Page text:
Okay, seems that up until yesterday I didn't quite realise how much I loved vintage cars, vintage American cars mostly. I'd seen these sorts of cars before, one here, one there but never so many together and there's just something about putting ALL THE CARS in one place that made me decide that yes I do indeed love vintage American (and some Australian) cars. It's not the engines or the torque or the whatever, it's completely the design aspect, such lines, many wow. So, I kinda took lots of pics, so many that they wont all fit into a single blog post, but they do fit into a single Flickr album.

The event was the annual Ballarat Beat Rockabilly Festival which I haven't exactly been paying a lot of attention to (the shows and all) because I suddenly got hung up in my new found passion for vintage cars. Maybe today I'll check out some of the other stuff or maybe, you know, more cars. Alternatively you can check out my girls shots of all things pin-up and rockabilly over at her Flickr album, she is an official blogger for the event and takes rad photos like this one...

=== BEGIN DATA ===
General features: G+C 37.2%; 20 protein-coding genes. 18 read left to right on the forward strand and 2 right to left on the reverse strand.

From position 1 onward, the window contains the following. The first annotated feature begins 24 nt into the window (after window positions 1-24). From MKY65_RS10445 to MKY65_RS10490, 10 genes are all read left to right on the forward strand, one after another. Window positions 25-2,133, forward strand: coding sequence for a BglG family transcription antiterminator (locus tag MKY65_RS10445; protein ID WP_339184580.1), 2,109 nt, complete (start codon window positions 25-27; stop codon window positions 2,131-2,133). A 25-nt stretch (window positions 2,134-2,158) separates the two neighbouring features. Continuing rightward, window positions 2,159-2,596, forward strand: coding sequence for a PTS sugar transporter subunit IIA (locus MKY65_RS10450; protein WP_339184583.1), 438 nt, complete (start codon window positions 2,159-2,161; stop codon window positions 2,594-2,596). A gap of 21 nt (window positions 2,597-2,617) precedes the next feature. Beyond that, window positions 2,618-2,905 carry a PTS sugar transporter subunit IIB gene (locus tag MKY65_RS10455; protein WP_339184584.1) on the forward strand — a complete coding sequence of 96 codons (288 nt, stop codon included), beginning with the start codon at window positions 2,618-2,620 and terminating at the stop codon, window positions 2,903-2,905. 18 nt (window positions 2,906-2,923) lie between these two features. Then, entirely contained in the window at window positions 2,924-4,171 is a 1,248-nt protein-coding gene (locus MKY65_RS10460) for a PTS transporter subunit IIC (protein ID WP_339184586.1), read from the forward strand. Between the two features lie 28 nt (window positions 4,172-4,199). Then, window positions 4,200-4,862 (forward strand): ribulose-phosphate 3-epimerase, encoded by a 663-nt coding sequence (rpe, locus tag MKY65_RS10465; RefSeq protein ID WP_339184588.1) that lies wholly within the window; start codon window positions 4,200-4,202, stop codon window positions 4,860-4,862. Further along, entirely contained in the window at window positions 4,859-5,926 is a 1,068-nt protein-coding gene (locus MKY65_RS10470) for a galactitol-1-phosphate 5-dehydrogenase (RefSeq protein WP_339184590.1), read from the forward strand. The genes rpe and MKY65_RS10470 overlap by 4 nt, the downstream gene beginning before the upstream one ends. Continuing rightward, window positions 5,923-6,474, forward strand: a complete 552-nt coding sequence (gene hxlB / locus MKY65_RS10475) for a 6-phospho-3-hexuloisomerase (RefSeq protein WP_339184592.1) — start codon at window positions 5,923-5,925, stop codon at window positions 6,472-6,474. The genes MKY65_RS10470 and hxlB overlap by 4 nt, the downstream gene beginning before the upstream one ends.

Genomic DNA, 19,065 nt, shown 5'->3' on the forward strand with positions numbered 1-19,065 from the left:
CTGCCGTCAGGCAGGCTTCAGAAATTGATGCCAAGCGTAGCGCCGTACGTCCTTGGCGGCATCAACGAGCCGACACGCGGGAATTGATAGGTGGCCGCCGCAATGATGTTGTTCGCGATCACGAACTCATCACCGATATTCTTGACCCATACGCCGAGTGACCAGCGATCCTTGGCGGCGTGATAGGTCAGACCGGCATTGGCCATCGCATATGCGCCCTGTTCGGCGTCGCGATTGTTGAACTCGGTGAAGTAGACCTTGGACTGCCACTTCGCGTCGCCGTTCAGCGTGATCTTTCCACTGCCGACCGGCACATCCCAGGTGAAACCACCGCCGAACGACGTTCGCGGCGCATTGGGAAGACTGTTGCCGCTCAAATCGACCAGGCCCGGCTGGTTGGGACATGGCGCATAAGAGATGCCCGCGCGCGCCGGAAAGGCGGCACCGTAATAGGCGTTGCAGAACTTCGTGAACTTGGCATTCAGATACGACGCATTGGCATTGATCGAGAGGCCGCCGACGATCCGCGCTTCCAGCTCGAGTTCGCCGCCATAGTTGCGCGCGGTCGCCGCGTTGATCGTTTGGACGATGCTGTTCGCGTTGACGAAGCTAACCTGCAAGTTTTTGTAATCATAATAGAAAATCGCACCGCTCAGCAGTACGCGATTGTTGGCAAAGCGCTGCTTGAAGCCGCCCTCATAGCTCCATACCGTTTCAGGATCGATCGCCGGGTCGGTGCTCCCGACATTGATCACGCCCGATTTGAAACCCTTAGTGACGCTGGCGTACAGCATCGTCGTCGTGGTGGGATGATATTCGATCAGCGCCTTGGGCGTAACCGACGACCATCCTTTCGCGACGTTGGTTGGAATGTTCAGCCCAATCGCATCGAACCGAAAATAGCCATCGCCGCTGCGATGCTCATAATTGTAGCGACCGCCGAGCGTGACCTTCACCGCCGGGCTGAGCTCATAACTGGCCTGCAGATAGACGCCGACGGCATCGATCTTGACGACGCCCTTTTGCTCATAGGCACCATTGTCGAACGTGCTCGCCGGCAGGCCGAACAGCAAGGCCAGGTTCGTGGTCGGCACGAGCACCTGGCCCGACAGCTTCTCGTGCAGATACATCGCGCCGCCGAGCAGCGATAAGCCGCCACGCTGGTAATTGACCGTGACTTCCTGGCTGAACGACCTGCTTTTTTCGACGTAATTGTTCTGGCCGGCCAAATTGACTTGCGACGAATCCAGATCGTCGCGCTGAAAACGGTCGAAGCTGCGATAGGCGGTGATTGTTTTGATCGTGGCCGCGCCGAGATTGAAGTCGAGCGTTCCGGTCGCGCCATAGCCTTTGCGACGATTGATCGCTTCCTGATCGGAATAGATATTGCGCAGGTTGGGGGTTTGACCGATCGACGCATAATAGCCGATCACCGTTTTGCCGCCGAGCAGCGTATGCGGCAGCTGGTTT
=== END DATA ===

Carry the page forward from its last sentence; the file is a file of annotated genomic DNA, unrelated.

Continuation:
Ballarat Beat 2015

You can check out Liana's blog posts of the event over at Finding Femme shortly

Okay car time

Fords and parasols
Chrysler & Chevy
Chrysler & Chevy
Surf Safari
Surf Safari
Interior Holden Ute
Holden Interior
Lydiard St
De Soto
Eldorado Rear
Checy Front
Chrysler Front
Bel Air Topless
Bel Air
Bel Air Interior
Bel Air Interior
Ford Fairlane Front
Ford Fairline
So many cars, the entire length of Lydiard St
Thunderbird Interior
T Bird Interior
White Walls
Reflected in the Whitewalls

11 February 2015


"Do I ?! Oh hells yes... wait, wot? We're 430 km inland!"

"Well turn in here", so I did and suddenly SUBMARINE! The story goes that a small town in country NSW was originally called Germanton, after a German immigrant, however during World War 1 this was seen as unpatriotic. The town then changed its name to Holbrook after Lt. Norman Douglas Holbrook, a decorated wartime submarine captain and winner of the Victoria Cross. So it only seems natural that they should have a submarine right?! Not what I expected to find driving between Canberra and Ballarat...

Front Fin
Top Deck
Front Deck

10 February 2015